This is a report on Malta made by Greek TV ERT1 (Ellinikí Radiophonia Tileórasi 1). It focuses particularly on Valletta’s position as European Capital of Culture in the context of a country exposed for massive levels of national and global corruption, corruption uncovered by the investigative journalist, Daphne Caruana Galizia, who was assassinated in Malta on the 16th of October 2017.
Tomorrow marks the 8 month anniversary of her murder.
Since her assassination, revelations about the scale and quantity of the corruption taking place in Malta have been overwhelming. New stories and evidence of gross malpractice, injustice, and a flagrant disregard for any rule of law appear on a more than daily basis. What’s happening in Malta is beyond belief and yet it is all too real.
The following documentary provides insights into the current situation in Malta in which, three months after the brutal murder of the journalist, Valletta indulged in an extravagant opening ceremony to celebrate its new position as European City of Culture. To say this event was undermined by the assassination of the leading critic of the Maltese government is a gross understatement. While Valletta bathed itself in lights awash with politically motivated fantasies, this ostentatious form of celebration stood in stark contrast to the reality: a journalist who spent her life uncovering the intricate networks of deceit, fraud, misconduct and criminality had been blown up in a car bomb, while those responsible for her murder were – and are – basking in impunity.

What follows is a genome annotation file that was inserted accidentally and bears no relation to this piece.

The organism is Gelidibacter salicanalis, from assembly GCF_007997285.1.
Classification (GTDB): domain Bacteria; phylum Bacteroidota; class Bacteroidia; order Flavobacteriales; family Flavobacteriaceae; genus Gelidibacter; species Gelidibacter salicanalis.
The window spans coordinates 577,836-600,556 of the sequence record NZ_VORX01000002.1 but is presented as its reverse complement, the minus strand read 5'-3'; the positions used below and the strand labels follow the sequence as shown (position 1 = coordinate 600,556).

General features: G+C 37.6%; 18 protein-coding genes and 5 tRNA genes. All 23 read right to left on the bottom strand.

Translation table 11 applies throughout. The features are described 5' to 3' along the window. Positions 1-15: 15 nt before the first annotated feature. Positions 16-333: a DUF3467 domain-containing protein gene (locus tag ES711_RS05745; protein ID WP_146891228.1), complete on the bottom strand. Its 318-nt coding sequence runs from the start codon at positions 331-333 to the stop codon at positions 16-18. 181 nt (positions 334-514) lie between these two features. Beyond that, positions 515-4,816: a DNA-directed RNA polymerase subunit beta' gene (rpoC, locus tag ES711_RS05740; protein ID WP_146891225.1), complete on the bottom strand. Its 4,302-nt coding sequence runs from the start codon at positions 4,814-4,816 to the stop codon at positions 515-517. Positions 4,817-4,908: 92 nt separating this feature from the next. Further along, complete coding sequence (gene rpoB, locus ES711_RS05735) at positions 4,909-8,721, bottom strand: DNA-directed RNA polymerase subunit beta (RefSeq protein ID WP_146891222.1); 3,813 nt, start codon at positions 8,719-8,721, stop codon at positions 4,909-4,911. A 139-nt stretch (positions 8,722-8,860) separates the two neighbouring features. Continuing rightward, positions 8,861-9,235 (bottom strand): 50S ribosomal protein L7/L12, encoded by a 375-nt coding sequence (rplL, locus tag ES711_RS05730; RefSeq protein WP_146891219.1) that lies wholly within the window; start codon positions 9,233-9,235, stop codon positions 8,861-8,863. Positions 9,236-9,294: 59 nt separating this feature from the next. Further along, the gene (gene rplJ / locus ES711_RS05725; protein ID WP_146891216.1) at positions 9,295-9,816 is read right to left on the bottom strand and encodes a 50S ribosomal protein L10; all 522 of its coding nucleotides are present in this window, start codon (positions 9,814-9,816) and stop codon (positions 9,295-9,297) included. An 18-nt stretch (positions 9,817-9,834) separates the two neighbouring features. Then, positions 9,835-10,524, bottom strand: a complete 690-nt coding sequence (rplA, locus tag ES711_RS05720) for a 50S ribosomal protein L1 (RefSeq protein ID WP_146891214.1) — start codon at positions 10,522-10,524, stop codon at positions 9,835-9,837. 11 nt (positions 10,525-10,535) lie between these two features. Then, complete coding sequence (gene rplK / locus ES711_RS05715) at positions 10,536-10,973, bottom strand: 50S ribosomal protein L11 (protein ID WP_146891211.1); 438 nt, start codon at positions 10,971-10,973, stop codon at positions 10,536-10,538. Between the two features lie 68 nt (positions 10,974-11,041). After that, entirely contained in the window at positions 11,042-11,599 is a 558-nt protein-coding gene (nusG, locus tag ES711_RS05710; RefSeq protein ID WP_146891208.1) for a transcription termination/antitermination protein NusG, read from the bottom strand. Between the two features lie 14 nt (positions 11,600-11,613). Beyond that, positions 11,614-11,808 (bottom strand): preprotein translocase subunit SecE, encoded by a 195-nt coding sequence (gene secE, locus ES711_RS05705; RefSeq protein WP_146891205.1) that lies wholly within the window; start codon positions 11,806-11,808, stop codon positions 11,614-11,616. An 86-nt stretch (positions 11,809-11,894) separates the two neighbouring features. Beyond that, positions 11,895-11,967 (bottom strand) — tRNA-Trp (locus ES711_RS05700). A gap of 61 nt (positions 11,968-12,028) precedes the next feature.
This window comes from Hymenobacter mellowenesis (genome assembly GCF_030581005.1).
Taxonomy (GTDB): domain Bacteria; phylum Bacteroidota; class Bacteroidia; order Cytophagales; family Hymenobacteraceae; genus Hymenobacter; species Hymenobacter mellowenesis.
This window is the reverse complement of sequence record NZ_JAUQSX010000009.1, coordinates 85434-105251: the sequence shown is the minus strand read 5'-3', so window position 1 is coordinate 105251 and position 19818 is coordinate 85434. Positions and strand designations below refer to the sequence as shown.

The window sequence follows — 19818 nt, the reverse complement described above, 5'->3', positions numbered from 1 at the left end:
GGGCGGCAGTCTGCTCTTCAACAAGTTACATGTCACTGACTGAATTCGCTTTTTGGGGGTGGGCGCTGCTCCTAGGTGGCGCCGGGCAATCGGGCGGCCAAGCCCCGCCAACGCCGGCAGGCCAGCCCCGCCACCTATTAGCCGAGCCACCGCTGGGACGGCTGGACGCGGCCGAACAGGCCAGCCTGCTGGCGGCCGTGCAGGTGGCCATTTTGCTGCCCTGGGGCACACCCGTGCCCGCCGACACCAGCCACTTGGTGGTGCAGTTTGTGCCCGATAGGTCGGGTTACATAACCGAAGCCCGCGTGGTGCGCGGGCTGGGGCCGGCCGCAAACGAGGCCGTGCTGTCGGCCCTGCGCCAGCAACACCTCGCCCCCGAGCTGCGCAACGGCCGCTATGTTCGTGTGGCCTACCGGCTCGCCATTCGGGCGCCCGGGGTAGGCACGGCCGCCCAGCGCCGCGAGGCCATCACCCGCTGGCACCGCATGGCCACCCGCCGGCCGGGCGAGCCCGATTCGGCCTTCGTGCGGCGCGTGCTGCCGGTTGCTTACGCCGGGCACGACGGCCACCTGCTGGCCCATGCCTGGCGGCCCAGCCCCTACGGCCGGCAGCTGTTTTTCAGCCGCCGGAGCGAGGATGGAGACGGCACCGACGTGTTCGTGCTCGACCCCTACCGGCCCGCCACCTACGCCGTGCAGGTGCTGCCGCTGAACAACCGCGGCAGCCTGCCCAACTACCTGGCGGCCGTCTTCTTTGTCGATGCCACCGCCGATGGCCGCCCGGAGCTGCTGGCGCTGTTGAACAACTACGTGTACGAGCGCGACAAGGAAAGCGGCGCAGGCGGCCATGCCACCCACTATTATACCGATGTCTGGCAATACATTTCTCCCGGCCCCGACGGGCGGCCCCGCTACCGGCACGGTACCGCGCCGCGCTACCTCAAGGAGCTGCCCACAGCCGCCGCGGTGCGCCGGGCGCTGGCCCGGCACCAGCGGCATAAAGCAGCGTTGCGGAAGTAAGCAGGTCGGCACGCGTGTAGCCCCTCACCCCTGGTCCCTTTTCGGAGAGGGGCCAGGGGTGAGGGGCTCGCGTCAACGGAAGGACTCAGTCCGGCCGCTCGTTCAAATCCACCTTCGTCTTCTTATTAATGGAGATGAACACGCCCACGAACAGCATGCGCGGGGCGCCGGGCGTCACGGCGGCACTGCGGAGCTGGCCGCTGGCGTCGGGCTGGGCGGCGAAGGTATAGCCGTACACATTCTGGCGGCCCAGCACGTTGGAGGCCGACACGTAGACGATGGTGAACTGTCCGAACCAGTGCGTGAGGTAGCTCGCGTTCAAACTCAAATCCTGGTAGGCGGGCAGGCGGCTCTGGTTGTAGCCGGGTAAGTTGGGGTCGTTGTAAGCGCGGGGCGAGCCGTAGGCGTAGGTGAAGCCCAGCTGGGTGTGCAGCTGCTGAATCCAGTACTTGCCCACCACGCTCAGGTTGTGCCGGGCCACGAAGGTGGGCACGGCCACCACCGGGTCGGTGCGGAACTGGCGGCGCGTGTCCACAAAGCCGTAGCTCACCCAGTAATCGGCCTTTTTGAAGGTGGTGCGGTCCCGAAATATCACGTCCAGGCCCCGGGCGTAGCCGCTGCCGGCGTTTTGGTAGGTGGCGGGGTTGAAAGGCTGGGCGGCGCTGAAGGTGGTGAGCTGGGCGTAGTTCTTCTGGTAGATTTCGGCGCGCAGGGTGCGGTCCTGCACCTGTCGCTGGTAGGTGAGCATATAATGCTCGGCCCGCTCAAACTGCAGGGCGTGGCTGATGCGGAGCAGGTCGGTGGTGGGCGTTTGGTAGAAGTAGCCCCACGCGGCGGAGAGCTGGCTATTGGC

As an artist and a member of the women’s led protest organisation, Occupy Justice, I’m one of the people who contributes to this documentary. In Malta, unlike most – if not all – European democracies, the artists have been remarkably silent in the face of the dismantling of the rule of law and ongoing attempts by the present government to stifle media freedom and freedom of expression alongside this. Why? Because all roads lead to the government in Malta. Fear coupled with self-interest becomes a self-imposed gag on the articulation of dissent. Human rights, it seems, can be sacrificed in the name of so-called art. And here we truly enter the eternally warped territory of Orwellian doublethink for how can art, which needs life for its existence, emerge from a culture of death? How can art which, by necessity, demands a free and unfettered imagination, be released from the confines of a kow-towing jail? How can art, which is inherently critical in the very moment it finds its own voice, dare to call itself art if merely reflects or implicitly reinforces the grotesque and ever-shifting deceptions of a totalitarian regime?
“Nowadays, anyone who wishes to combat lies and ignorance and to write the truth must overcome at least five difficulties. He must have the courage to write the truth when truth is everywhere opposed; the keenness to recognize it, although it is everywhere concealed; the skill to manipulate it as a weapon; the judgment to select those in whose hands it will be effective; and the running to spread the truth among such persons.” – Bertold Brecht, Galileo